It’s time for the press corps to draw a line in the sand. The White House Correspondents’ Association (WHCA) released a letter calling Trump’s refusal to allow a press pool to travel with him “unacceptable.” That’s not going to cut it. News organizations must detail in clear terms—not just for others in the media and politics, but for the public at large—the stakes of Trump’s penchant for secrecy. They must outline clearly their expectations for access during a Trump administration, and the consequences if he refuses to comply.

That latter is easier said than done. The WHCA represents hundreds of journalists who cover the White House with vastly different needs and priorities. Ultimately it is the television networks, led by their Washington bureau chiefs, who wield most of the power. Unfortunately, the television networks made their priorities clear during the campaign, opting to cover Trump slavishly even when he threatened them or demanded absurd concessions, like forbidding camera shots of his crowds at campaign events. This bad behavior was most famously channeled by CBS Chairman Les Moonves, who in February said that Trump’s candidacy “may not be good for America, but it’s damn good for CBS.”

The television networks must be willing to consider boycotting press coverage of Trump’s events to send a message about access, knowing full well that doing so could hurt their financial bottom line. Print and digital news organizations trafficked in their fair share of clickbait during the campaign, but they produced the hardest-hitting journalism throughout the cycle. The TV executives must demonstrate that they too care about journalism—informing the public—above all else.

Of course, Trump hasn’t been inaugurated yet. He could still turn it around and demonstrate his commitment to transparency. One important signal would be naming a press secretary who is willing to stand up for the press corps and push the White House to give them the access they deserve. Many reporters clashed with Obama’s first press secretary, Robert Gibbs, but they also watched him nearly come to blows with an Indian security official who tried to keep U.S. reporters out of a meeting between Obama and Indian Prime Minister Manmohan Singh. After almost breaking Gibbs’s foot, the official finally relented when Gibbs threatened to pull Obama out of the meeting.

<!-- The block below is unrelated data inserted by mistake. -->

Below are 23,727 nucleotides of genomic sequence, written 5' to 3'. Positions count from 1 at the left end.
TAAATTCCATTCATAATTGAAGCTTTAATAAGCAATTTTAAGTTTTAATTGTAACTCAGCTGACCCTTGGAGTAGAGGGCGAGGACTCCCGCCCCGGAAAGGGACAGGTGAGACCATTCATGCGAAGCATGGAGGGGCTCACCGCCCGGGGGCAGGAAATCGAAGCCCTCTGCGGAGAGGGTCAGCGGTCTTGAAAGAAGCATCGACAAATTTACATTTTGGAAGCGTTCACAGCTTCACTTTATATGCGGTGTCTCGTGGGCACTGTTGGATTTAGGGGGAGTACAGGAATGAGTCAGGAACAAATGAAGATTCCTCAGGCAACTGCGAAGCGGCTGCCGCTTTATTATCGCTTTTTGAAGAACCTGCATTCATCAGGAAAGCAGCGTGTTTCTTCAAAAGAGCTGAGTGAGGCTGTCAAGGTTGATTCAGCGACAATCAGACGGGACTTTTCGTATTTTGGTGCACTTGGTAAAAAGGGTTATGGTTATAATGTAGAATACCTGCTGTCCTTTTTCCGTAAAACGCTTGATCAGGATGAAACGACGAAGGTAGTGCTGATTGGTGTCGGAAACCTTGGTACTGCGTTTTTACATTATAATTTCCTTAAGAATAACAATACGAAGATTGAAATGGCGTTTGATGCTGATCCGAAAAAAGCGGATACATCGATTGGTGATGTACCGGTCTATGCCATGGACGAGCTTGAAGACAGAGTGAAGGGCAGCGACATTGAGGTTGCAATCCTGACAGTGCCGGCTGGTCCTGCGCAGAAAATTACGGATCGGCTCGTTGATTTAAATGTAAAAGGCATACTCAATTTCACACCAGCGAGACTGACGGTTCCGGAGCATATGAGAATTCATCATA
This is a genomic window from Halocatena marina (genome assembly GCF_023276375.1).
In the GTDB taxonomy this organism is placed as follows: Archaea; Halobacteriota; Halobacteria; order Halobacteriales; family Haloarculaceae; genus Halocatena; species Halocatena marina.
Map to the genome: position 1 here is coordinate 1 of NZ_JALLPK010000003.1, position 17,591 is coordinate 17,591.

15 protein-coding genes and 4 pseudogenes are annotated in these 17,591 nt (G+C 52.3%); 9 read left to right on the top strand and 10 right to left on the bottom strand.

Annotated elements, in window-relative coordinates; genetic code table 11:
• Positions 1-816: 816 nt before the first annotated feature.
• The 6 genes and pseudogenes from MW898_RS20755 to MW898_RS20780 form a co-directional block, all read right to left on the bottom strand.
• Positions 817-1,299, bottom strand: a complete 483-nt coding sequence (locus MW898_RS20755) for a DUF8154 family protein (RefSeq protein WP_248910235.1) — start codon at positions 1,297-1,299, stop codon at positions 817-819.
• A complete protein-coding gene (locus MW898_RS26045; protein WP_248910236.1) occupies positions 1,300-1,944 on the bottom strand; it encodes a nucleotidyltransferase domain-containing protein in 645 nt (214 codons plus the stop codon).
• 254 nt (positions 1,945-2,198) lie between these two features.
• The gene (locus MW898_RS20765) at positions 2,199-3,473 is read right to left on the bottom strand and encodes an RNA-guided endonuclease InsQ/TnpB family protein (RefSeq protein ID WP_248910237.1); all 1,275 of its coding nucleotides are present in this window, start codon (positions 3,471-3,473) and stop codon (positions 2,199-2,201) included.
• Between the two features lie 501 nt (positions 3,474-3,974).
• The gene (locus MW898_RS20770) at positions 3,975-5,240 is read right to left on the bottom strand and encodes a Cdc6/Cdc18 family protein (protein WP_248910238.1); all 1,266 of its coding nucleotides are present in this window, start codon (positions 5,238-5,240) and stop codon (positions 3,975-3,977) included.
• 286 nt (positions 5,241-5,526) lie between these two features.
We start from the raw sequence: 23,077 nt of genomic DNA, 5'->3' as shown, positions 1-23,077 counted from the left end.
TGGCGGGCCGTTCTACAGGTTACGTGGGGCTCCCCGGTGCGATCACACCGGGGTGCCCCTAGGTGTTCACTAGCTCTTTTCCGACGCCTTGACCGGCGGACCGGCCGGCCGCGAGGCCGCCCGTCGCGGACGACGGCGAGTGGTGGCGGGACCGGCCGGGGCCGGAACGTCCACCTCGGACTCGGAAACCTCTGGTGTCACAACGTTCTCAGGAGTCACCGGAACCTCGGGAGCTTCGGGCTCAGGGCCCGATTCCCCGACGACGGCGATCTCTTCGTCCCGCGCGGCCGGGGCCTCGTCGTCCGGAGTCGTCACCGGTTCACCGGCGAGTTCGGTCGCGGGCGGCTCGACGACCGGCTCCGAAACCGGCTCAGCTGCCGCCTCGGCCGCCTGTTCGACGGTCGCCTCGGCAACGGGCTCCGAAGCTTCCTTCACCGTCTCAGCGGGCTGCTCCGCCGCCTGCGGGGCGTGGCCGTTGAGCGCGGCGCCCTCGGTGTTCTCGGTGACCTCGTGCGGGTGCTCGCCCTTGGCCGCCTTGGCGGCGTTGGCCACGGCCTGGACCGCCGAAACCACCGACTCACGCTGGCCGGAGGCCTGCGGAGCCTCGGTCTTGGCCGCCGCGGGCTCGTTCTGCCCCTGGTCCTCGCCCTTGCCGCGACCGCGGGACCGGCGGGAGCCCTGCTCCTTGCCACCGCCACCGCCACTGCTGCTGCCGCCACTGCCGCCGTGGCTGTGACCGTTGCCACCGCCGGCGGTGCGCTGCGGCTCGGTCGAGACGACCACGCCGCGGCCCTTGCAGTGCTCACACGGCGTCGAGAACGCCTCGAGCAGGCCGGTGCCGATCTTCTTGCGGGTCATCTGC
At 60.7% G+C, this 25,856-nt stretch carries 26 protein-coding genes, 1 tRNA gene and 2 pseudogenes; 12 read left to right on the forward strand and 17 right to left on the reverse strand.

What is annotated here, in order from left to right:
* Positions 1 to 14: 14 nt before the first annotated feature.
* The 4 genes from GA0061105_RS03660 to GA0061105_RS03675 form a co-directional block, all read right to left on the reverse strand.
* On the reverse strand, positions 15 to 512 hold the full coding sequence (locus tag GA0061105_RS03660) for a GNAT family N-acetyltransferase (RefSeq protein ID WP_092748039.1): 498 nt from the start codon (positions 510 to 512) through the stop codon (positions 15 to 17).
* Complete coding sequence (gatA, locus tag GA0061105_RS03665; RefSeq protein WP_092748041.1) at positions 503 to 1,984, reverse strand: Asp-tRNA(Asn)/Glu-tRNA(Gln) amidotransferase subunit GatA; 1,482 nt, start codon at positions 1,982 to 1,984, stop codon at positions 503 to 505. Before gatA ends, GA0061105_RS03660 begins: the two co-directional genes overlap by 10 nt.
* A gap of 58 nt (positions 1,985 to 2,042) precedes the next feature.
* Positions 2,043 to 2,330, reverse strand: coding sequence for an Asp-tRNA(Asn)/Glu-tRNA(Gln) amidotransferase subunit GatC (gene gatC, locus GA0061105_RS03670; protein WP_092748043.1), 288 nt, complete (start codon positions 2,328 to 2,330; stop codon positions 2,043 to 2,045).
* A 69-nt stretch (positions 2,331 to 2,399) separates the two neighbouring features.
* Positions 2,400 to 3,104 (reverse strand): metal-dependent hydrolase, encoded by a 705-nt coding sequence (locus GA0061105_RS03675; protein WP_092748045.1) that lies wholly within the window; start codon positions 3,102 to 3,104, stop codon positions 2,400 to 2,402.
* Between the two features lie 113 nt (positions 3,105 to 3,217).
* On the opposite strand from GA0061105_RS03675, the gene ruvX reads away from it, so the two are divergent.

No reporter would say they were fully satisfied with the amount of access provided by the Obama White House. We were criticized for releasing White House-produced photos on Flickr. We were criticized for doing interviews with non-traditional news sources. We were asked to hold longer press conferences more frequently.

We also made mistakes when it came to our traveling press. I was on then-candidate Obama’s press plane in June of 2008 when it took off from Washington to Chicago without him. Senator Obama had stayed behind for a secret meeting with Hillary Clinton. The press corps was rightly furious, and conversations about establishing a protective pool started that day. There were times during transition and at the White House when the motorcade left too quickly, and the pool was left behind. But the difference is that those were mistakes; they were corrected. Obama hadn’t spent his campaign showing contempt for the press the way Trump did. He hadn’t ignored threats to their safety at events, or flirted with establishing his own TV network. And so we were able to negotiate in good faith with the WHCA about their concerns.

Two-hundred-and-thirty years ago, Thomas Jefferson wrote that “Our liberty cannot be guarded but by the freedom of the press, nor that be limited without danger of losing it.” Donald Trump needs to prove that he’s not planning to test that proposition.